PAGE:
The Phoenician Women
Euripides, translated by Philip Vellacott
This straightforward production by George Eugeniou makes one wonder why this play is so seldom done; it is such a clear piece of story telling. It covers the same ground as Aeschylus' Seven Against Thebes: the conflict between Oedipus' sons Polynices and Eteocles for the throne of Thebes in which they kill each other. The two versions have significant differences: typically Euripides is much more concerned with personal relationships.
It is very much a family affair for only the messengers and the seer Tiresias have no obvious blood tie; even the chorus, the Phoenician women, who happen to be in Thebes on their way to Apollo's oracle at Delphi, share their ancestry.
Not following that oracle's advice is at the root of the story. Laios, King of Thebes, was warned that he should never father a son or that child would bring about his death. As his widowed Queen Jocasta explains at the beginning of this play, he ignored that in his love-making and she bore him a son. Laios skewered the boy's feet (giving him the name Oedipus or swollen foot) and exposed him on a hillside, where he was found by herdsmen who took him to Corinth. There the Queen reared him as her own. Oedipus, solving the riddle of the Sphinx, saved Thebes from plague and in return was given the crown and Jocasta as his bride, and so unknowingly married his mother, fathering four children on her. When this comes out later he blinds himself and curses his sons. Now, that curse is coming to fruition.
Jocasta, given a strong and measured performance by Jackie Scarvellis, has not hung herself, as in Aeschylu' Oedipus Tyrannus, but is central to this version, trying to make peace between her sons. There is an angry, passionate Polynices but the actor never gives himself time to think so that, whether due to his North American phrasing or a tendency to split text arbitrarily into short phrases as though reading from auto cue, he often puts emphasis on the wrong word. Alek Hayes' Eteocles takes things more gently so that his words come from his brain not just his mouth while Ryan Shaw, in his brief appearance as Menoeceus, the son of Creon who offers himself as a sacrifice to save the city, also homes in on the sense of what he is saying .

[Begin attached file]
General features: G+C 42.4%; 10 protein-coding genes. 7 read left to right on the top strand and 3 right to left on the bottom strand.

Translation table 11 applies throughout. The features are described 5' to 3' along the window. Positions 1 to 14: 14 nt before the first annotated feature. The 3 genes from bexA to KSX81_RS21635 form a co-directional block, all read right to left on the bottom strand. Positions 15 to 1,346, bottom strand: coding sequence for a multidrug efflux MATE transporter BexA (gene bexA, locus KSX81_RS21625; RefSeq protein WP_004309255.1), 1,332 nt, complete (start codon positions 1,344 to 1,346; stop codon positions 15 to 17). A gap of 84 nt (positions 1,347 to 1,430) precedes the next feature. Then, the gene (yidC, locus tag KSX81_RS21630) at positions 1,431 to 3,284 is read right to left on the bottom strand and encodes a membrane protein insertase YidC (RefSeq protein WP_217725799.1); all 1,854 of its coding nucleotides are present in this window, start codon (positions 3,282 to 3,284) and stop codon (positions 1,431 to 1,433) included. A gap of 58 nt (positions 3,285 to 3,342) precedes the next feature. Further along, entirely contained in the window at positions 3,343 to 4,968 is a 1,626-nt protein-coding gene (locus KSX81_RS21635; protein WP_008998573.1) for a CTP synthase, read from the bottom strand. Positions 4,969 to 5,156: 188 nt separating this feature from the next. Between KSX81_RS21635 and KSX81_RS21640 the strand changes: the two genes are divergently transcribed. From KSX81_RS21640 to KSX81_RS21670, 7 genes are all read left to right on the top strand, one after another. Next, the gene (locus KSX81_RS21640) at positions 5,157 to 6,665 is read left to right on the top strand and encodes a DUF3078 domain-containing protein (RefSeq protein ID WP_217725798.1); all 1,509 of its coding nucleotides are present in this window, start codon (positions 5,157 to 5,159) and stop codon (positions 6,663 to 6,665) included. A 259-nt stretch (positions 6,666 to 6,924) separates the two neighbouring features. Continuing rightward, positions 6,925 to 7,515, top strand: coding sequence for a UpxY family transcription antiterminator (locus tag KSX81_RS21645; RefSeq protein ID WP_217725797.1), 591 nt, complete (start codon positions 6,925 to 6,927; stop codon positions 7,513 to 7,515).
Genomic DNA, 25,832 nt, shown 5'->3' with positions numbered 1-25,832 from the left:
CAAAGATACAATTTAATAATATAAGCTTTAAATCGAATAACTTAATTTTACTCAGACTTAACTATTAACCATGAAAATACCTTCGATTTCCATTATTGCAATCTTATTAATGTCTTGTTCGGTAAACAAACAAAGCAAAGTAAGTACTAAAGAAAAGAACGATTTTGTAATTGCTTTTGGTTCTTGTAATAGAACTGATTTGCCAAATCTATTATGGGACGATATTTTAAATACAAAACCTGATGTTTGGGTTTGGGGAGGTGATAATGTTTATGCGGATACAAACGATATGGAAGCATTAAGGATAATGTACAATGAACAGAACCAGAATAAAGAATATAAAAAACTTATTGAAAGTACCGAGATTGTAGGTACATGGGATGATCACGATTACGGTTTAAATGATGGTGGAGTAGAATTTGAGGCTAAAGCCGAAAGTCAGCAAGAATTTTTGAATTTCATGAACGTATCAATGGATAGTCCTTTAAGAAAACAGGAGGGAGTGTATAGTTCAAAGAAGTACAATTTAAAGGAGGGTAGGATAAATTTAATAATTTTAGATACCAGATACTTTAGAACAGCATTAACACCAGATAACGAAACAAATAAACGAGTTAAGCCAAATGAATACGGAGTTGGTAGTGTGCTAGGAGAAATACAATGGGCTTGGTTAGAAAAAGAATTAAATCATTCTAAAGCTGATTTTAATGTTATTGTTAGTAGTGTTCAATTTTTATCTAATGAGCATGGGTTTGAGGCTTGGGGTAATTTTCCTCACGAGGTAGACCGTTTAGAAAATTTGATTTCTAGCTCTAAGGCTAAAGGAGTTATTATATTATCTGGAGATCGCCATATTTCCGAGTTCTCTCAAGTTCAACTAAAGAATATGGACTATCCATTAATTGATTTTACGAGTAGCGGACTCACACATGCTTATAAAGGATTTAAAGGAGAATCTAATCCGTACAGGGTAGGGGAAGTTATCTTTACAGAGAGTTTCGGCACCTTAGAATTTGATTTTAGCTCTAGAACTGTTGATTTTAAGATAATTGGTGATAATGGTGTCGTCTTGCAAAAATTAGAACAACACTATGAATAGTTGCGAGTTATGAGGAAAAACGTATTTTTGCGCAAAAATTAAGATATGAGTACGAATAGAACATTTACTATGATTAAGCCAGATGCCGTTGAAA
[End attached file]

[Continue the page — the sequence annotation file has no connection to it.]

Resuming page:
Blind seer Tiresias, who says that sacrifice is necessary, is a wheezing but charismatic Genco Ashizawa, his blind eyes full of concentration as he goes into a trance, his broken phrases logical, for the words are not his own.
Messengers play an important role in classical Greek drama, reporting events that cannot be shown. The first, describing the conflict between the brothers to the mother is disastrously all self-indulgent bravura, rushing all over the place stutteringly emphasising conjunctions at the expense of the information he is conveying and largely ignoring the Queen to whom he is speaking .It would have helped had she been downstage, her back to the audience, rather than behind him and this too might have avoided her turning to beat the wall behind her as though she were in a bad Greek National Theatre production of half a century ago. Ciaran Murtagh's second messenger avoids all that and gives it straight with much greater dramatic effect.
One could wish that Engeniou had kept some of his actors on a tighter reign but he makes sure we get the story and the anguish of this cursed family. His four-woman chorus is handled without overloading them with choreography but with a hint of ritual.
Vana Yiannoula's costumes go for modern boots and trousers overlaid with period garments, much in the way that the Elizabethan theatre suggested other periods, without suggesting any particular time, though Jocasta's robe and headdress are firmly rooted in traditional ideas of the classical. Set designer Bryan Woltjen has decorated the walls of the theatre in monochrome to look like panels of bas-relief, most consisting of huge eyes that could be the watching gods - though this is one play in the classical canon where gods seem absent and no deus ex machina is flown in to solve human problems.
This is the second in a sequence of five productions which will present the story of Oedipus as retold by ancient Greek dramatists Aeschylus, Sophocles and Euripides. The remaining three will follow in 2011.
Runs until 27th June 2010
Reviewer: Howard Loxton